Ludlow, Colorado. Monday, April 20th, 1914, just one day after Easter. The Colorado National Guard surrounds a tent colony—known as a company town—owned by the Colorado Fuel and Iron Company, a mining company operated by John D. Rockefeller Jr.
For fourteen hours, miners and their families dodge bullets fired by the Guard. They try desperately to defend themselves and their homes, but they are far outgunned by the Guard’s high-powered machine guns.
As those in the tent city take cover, the Guard continues to fire upon them, and eventually, the Guard begins setting fires, which spread fast in the tent city. Seeking shelter, some of the company town’s residence dig a pit underneath one of the tents. Under a hail of machine gun fire and raging flames, four women and several children rush to hide in the makeshift bunker. Above them, the Guard continues to assault the colony with gunfire and set new fires. Flames soon spread to the tent above the colonists hiding in the newly dug pit and their oxygen is quickly stolen from them. With a lack of air in the pit, a raging fire above them, and a continuing barrage of gunfire all around, they are forced to stay in the pit and die.
Once the ashes settled, two of the women and all eleven children were found dead in the pit. They were asphyxiated and their bodies badly burned. In addition, three of the mine’s union leaders and two workers had been killed by gunfire, as well as another child, and one person who was just passing by as the firefight broke out, bringing the total number of dead to nineteen.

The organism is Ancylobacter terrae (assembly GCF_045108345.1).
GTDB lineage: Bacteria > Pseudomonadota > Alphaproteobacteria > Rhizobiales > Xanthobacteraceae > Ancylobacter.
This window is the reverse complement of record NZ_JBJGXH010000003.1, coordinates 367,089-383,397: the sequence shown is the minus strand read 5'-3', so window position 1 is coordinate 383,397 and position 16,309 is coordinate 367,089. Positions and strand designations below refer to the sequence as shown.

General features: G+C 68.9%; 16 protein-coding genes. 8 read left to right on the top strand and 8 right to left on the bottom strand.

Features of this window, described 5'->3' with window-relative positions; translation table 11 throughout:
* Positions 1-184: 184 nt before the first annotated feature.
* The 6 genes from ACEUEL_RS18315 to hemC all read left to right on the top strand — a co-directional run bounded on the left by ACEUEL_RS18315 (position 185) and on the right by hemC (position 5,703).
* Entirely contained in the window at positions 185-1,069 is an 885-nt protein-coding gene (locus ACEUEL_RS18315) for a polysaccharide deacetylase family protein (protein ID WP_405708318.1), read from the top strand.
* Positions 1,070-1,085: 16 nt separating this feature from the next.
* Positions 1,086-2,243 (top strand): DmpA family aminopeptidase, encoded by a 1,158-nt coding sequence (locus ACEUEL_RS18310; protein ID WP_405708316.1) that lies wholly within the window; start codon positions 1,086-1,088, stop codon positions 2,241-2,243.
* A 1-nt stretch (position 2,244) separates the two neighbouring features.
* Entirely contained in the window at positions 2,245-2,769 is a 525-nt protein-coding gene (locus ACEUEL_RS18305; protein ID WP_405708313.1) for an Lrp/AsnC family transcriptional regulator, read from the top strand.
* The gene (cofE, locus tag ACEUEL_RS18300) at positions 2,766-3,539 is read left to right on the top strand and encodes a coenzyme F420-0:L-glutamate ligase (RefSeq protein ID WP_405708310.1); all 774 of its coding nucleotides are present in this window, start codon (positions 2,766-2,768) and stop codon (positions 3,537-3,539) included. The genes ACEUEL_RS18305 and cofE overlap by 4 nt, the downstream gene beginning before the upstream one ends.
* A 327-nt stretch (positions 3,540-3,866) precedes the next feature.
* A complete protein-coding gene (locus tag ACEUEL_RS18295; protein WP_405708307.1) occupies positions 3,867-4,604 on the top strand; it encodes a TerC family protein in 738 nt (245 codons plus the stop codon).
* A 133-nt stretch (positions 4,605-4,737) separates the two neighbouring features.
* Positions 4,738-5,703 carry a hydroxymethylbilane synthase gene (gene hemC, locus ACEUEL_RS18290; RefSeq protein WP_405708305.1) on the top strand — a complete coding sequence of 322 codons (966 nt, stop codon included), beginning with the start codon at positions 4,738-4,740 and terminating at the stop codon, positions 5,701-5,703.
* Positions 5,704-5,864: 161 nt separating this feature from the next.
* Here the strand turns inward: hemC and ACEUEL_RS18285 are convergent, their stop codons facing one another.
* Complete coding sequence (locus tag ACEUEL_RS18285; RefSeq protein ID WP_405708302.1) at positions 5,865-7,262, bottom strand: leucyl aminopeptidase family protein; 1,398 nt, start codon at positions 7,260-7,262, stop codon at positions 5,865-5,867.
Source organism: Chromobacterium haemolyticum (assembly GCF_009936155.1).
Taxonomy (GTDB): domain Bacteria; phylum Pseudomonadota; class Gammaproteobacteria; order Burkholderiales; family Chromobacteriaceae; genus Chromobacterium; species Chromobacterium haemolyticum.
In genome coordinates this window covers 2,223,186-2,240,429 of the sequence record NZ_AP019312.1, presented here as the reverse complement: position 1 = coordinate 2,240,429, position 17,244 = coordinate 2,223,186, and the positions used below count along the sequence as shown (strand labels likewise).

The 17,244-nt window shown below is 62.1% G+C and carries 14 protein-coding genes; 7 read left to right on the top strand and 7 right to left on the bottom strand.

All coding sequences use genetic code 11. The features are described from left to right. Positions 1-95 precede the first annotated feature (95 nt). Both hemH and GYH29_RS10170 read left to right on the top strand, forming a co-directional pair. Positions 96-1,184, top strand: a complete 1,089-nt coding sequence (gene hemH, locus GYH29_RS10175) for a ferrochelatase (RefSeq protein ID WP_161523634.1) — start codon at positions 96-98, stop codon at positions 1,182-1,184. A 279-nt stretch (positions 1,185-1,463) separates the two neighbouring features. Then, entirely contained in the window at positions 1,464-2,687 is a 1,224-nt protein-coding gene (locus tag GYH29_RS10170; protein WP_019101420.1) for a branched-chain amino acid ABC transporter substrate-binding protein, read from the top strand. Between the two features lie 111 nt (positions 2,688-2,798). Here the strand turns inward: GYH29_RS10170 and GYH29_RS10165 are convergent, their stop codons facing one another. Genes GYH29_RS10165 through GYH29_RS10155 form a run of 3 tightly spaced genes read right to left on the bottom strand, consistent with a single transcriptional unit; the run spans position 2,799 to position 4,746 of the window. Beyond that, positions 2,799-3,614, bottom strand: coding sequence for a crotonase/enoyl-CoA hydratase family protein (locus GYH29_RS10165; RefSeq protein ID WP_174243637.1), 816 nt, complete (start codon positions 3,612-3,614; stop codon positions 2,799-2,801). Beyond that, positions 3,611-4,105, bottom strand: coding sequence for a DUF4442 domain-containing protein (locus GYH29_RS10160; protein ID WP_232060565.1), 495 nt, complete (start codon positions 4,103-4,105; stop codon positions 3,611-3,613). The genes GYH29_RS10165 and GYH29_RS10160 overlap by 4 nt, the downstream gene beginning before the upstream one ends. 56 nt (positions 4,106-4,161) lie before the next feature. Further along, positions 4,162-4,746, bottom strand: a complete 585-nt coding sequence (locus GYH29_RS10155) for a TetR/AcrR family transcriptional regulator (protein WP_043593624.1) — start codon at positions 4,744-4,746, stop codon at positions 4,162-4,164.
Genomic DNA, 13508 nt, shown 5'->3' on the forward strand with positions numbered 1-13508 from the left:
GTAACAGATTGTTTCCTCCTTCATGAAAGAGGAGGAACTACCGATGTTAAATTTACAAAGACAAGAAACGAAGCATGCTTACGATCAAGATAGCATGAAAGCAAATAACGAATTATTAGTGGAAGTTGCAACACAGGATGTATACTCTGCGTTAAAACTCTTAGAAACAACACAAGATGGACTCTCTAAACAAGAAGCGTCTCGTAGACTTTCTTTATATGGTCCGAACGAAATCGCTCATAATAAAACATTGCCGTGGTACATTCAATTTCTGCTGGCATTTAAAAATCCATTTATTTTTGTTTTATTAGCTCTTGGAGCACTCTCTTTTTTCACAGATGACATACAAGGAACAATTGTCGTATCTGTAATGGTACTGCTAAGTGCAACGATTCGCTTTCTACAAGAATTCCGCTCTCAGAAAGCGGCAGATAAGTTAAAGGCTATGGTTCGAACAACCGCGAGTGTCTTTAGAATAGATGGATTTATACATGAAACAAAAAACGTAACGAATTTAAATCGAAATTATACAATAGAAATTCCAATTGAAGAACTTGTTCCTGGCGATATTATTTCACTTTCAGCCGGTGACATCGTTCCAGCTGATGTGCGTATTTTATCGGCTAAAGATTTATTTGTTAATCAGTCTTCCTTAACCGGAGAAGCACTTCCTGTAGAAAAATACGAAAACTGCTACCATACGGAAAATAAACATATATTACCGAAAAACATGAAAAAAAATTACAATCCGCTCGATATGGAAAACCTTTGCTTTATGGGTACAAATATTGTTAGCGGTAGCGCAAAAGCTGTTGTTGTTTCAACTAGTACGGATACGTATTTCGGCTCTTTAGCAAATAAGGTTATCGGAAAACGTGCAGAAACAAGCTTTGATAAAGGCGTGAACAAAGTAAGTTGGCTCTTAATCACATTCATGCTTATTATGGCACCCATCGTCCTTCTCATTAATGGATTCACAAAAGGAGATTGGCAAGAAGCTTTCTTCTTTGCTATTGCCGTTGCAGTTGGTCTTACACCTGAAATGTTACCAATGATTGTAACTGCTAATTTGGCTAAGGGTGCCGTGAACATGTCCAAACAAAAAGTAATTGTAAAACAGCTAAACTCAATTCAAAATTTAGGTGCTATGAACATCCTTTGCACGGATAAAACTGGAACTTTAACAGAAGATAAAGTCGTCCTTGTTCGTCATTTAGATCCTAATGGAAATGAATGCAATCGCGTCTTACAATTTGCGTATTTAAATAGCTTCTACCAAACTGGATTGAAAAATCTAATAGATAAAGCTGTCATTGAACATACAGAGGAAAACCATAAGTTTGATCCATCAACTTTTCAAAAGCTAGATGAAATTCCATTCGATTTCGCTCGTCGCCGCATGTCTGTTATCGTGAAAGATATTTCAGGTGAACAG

So, what had happened at Ludlow to cause the Colorado National Guard to surround the tent city, open fire on its residents, and kill nineteen of them in the process? The miners who lived there had been on strike. They were seeking a better wage and safer working conditions, as 104 people had died in Colorado’s mines in 1913 alone. They were simply seeking better working conditions and a better way of life.
Today, unions are often vilified. We are told that unions are unnecessary, that all they do is steal money from the paychecks of their members, and that they are somehow responsible for budget shortfalls of cities across the nation.This is simply not true. Unions have long been the only chance working people have at getting a fair deal with the companies they work for. Unions bring workers better wages, safer working conditions, and a greater voice for how they are treated in the workplace.
Thanks to the work of those in the labor movement, American workers today do not face the dangerous conditions and slave wages that the miners of the Ludlow Massacre did. However, it is important that we remember those who gave their lives and helped bring us to where we are today.